There were thousands of families that sent sons, fathers, brothers, and—when the families allowed it—daughters and sisters. But one family with five sons sent each of them to war as soliders and officers in the Revolution, and they fought at some of America's crucial battles, eventually earning special honors from Gen. George Washington at Yorktown.
The Butler Family was born to Thomas Butler and his wife Eleanor. Thomas was a gunsmith and a patron of the church as well as an immigrant to America. He moved with his family from County Wicklow, Ireland, to the American Colonies in 1748 and settled in Pennsylvania. The older brothers, William and Richard, emigrated with their parents, while Thomas Jr., Percival, and Edward were born in the colonies.
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Obviously, this was a fateful time to set up life in the colonies. And, soon enough, the four elder brothers were serving in the Continental Army. Richard was recommended for commission as a major in 1776, and he received it. He was quickly promoted to lieutenant colonel and sent to Morgan's Riflemen, the 11th Virginia Regiment. He received credit for the constant state of readiness in that unit.
More positions and commands followed. He survived Simcoe's Rangers' raids near Williamsburg and then was a part of the American victory at Saratoga. He then led troops in the assault on the British positions at Yorktown and, when British Gen. Charles Cornwallis was forced to surrender, Washington selected Richard to plant the first American flag on the former British fortifications. Baron von Steuben ultimately took the honor for himself, though.
Richard's younger brother William was commissioned as a captain in 1776 and promoted to major during October of that year. He fought in Canada and, after promotion to lieutenant colonel, at Monmouth. He then fought defensive actions against Native American tribes and took part in the successful Sullivan-Clinton Expedition to break the Iroquois Confederacy and its British allies in 1779.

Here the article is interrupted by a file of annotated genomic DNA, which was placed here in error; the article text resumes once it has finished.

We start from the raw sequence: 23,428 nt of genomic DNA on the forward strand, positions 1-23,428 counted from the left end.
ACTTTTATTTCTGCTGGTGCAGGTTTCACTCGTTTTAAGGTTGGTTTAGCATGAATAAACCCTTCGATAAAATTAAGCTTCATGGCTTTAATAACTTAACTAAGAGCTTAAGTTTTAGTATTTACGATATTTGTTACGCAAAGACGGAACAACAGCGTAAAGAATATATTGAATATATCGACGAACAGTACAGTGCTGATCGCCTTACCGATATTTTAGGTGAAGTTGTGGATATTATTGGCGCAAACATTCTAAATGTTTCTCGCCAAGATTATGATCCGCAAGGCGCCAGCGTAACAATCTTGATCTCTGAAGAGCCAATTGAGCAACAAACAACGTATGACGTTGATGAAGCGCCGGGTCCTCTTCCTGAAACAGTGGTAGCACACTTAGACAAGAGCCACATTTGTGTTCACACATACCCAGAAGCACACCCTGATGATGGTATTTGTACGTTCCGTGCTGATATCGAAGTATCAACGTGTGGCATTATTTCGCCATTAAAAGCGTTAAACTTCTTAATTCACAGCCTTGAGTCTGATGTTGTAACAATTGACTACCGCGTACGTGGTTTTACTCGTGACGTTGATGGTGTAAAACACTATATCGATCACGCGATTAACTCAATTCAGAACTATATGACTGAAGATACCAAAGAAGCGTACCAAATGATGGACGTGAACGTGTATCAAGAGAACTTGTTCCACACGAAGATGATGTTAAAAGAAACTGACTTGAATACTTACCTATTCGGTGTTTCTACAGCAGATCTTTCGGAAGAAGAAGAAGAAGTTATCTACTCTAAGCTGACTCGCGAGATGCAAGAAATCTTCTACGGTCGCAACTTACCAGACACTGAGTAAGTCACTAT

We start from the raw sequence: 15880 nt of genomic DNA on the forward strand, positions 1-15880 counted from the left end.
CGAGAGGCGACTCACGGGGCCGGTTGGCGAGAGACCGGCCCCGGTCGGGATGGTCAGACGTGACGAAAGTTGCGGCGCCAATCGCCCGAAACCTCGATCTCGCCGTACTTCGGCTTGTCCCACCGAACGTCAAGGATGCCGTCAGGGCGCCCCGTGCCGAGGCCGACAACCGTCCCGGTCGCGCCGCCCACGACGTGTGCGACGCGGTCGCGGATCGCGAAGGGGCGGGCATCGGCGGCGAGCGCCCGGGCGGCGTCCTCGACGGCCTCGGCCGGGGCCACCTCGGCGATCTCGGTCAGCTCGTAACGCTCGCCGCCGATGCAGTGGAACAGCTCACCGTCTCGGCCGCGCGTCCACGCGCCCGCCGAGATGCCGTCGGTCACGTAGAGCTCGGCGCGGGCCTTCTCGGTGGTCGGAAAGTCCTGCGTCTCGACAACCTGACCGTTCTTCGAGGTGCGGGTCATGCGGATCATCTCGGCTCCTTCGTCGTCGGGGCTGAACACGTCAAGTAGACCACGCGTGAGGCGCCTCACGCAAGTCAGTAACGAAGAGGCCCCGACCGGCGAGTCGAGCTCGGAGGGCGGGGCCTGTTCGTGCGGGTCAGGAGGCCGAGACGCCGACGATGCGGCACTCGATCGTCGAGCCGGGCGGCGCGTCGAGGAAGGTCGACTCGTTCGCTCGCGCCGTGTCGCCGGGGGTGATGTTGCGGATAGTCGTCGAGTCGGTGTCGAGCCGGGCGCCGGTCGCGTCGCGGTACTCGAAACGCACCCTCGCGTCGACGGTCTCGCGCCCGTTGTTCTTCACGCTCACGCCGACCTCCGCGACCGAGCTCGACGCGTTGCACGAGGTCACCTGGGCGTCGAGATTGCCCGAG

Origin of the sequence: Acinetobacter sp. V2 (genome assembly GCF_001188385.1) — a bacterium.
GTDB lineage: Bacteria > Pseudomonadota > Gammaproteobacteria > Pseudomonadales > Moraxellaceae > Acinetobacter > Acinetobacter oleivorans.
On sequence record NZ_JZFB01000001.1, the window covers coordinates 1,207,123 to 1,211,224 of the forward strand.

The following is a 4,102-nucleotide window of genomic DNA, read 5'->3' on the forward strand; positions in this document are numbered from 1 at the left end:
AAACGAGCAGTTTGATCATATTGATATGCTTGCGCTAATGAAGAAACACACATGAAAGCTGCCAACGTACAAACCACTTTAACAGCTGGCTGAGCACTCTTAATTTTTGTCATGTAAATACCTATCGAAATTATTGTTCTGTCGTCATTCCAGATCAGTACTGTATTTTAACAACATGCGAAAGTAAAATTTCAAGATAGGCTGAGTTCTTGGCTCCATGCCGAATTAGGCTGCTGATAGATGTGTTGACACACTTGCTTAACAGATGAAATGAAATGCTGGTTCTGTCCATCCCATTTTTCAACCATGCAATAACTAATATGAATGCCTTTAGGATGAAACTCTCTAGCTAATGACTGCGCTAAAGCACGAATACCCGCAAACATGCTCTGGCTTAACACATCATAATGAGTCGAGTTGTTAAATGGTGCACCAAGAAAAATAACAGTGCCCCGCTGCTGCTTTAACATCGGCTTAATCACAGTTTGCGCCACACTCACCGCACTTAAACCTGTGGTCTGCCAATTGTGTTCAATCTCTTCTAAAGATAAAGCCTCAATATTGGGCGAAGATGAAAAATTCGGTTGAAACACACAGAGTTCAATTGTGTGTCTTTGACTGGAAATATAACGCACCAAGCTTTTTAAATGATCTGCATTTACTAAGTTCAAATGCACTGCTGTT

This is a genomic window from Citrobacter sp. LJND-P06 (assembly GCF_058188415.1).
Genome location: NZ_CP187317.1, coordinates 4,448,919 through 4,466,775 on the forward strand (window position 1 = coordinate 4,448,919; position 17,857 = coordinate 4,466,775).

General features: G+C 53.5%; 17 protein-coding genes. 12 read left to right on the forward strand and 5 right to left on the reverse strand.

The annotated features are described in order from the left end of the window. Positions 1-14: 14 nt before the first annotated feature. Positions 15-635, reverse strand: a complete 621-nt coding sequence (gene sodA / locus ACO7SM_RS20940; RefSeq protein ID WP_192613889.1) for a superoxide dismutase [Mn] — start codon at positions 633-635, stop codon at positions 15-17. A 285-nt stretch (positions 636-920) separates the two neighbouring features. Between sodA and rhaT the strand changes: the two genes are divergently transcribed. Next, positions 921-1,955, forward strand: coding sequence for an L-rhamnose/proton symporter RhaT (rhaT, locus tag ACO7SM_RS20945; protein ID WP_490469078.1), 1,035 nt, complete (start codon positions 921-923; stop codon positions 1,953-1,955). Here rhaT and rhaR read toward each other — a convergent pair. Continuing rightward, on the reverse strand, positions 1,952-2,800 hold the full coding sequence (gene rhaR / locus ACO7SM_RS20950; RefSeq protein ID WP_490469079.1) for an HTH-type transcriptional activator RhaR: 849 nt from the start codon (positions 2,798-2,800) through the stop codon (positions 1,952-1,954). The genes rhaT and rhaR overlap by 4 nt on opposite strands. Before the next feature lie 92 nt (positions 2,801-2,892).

The third Butler brother, Thomas, was commissioned as a first lieutenant in early 1776 and promoted to captain later that year. His bravery at the Battle of Brandywine allowed him to rally retreating Colonials and stop a British thrust, earning him accolades from Washington. Later, he fought at Monmouth and was cited for defending a draw against severe attack, allowing his older brother Richard to escape as the British forces were tied up.
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(Fun fact about Thomas: He was court-martialed in 1803 for multiple charges but defeated all of them except for "wearing his hair." Basically, he wore a Federalist wig and refused to take it off for the Army.)
The fourth brother to fight in the war was Percival, who was commissioned as a first lieutenant in 1777 at the age of 18. He fought at Monmouth with two of his brothers after a winter at Valley Forge.
The youngest brother, Edward, was commissioned into the Continental Army at the age of just 16 in 1778. Beginning his career as an ensign, Edward was promoted to a lieutant and transferred to the 5th Pennsylvania Regiment in 1781. Edward was not one of the Butler brothers at Monmouth, but he was present during the final, infamous Battle of Yorktown.
All of this led to the Butlers being specially praised by senior leaders. Washington gave a toast during a victory banquet, "To the Butlers and their five sons!" And Gilbert du Motier, the Marquis de Lafayette, said, "When I wanted a thing done well, I had a Butler do it."
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This article originally appeared on .
Featured photo of the Battle of Monmouth—where three of the brothers fought: Wikimedia Commons